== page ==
Fans of the New York Mets organization have sent clear warnings to anyone who cares to listen. Without making an offer to former franchise player—and possibly the most talented homegrown offensive player in Mets history—Jose Reyes, the Mets' front office once again proved just how low they have sunk.
Who could have foreseen that after Carlos Beltran went down meekly looking at an Adam Wainwright curveball for the final out of the seventh game of the 2006 NLCS, the Mets would be at such a pathetic low?
It started with their historic choke in 2007, failing to hold a seven-and-a-half game division lead with just 17 games remaining (14 of which came against teams with losing records).
Next came another historic choke in 2008, failing to hold a two-and-a-half game lead heading into the final week of the season.
Both times, the Mets had a chance to advance to the postseason by taking two of three games against the Marlins at Shea Stadium. Both times, they failed.
Fast forward to the 2012 offseason and once again it's the dreaded Marlins—now called the Miami Marlins—that have ended the Mets' hopes.
One major difference is that, this time, the Mets won't just miss one postseason. With the current talent the Mets have in their farm system and on their major league roster, this group might not climb out of last place for at least a decade.
Look at the other teams in the NL East. Start with the five-time defending division winner Phillies, fresh off a 100-win season and still possessing the most fearsome staff in the majors with Roy Halladay, Cliff Lee, Cole Hamels and Vance Worley.
Then comes the Braves, who, despite a Mets-like collapse to miss the 2011 postseason, are filled with talented youngsters on both offense and the pitching staff. Much like the group that won division titles every full season from 1991-2005, the Braves are set to contend for a long time.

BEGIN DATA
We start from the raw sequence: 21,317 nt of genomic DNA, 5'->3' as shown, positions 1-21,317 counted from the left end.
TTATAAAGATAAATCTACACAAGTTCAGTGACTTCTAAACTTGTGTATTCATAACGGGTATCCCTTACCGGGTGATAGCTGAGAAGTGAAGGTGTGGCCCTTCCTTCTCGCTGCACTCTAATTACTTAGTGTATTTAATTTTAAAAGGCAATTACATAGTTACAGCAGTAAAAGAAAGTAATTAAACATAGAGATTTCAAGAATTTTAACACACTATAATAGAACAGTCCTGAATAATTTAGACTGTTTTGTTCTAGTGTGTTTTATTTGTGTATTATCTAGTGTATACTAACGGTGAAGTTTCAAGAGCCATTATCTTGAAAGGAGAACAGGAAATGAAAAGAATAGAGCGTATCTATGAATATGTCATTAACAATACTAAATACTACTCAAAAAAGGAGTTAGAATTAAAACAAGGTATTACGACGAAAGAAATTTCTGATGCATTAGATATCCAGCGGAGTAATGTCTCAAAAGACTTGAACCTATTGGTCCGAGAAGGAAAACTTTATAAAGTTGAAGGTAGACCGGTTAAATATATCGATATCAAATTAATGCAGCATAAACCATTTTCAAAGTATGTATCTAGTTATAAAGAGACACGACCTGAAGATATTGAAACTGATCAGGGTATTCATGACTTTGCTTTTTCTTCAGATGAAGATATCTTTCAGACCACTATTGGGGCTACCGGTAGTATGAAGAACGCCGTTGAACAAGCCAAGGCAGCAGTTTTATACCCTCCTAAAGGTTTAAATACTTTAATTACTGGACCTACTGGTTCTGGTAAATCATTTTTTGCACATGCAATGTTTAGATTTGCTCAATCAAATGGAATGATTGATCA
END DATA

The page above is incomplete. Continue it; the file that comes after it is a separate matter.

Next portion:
The Washington Nationals are excited for the first time since moving to the nation's capital, with a host of young pitching prospects like Steven Strasburg, Tyler Clippard, Drew Storen, Jordan Zimmermann, Tom Milone and Brad Peacock, along with catcher of the future, Bryce Harper.
That brings us to the Marlins. Once the butt of big-market teams like the Mets, the Marlins have now announced themselves as major players in the free-agent market, having signed Reyes and former Met and All-Star closer Heath Bell.
Now the Marlins have their sights set on Albert Pujols. Factor in Josh Johnson, Ricky Nolasco and Anibal Sanchez, all of whom are either be returning from injury or looking to rebound from a poor 2011, and you have a very strong team.
Then comes (chuckle, chuckle) the Mets. When Sandy Alderson announced that the Mets were not interested in matching the Marlins' offer, he pretty much put a voice to the joke that has become the Mets organization.
To make matters worse, Alderson then proclaimed that the 2012 Mets are not rebuilding. Are you kidding me? This is what the Wilpons have turned Alderson into. A corporate shill who blatantly has stooped to lying to an already-abused fanbase.
Last week, the Mets invited season-ticket holders to Citi Field for a hot stove update on the team and their plans for the offseason and future.
Alderson and the rest of the Wilpon yes-men sat up there and actually had straight faces when they talked about a future for this organization. They hyped up their young pitching, led by Jeurys Familia, Zack Wheeler and Matt Harvey.
The problem is that the Mets have no ability to evaluate their own talent. From Lastings Milledge to Shawn Abner to Billy Beane to Fernando Martinez, the Mets always overvalue their talent.
Remember the last time the Mets tried to sell the public on a pitching trio? Anyone who wants a good laugh, look up "Generation K."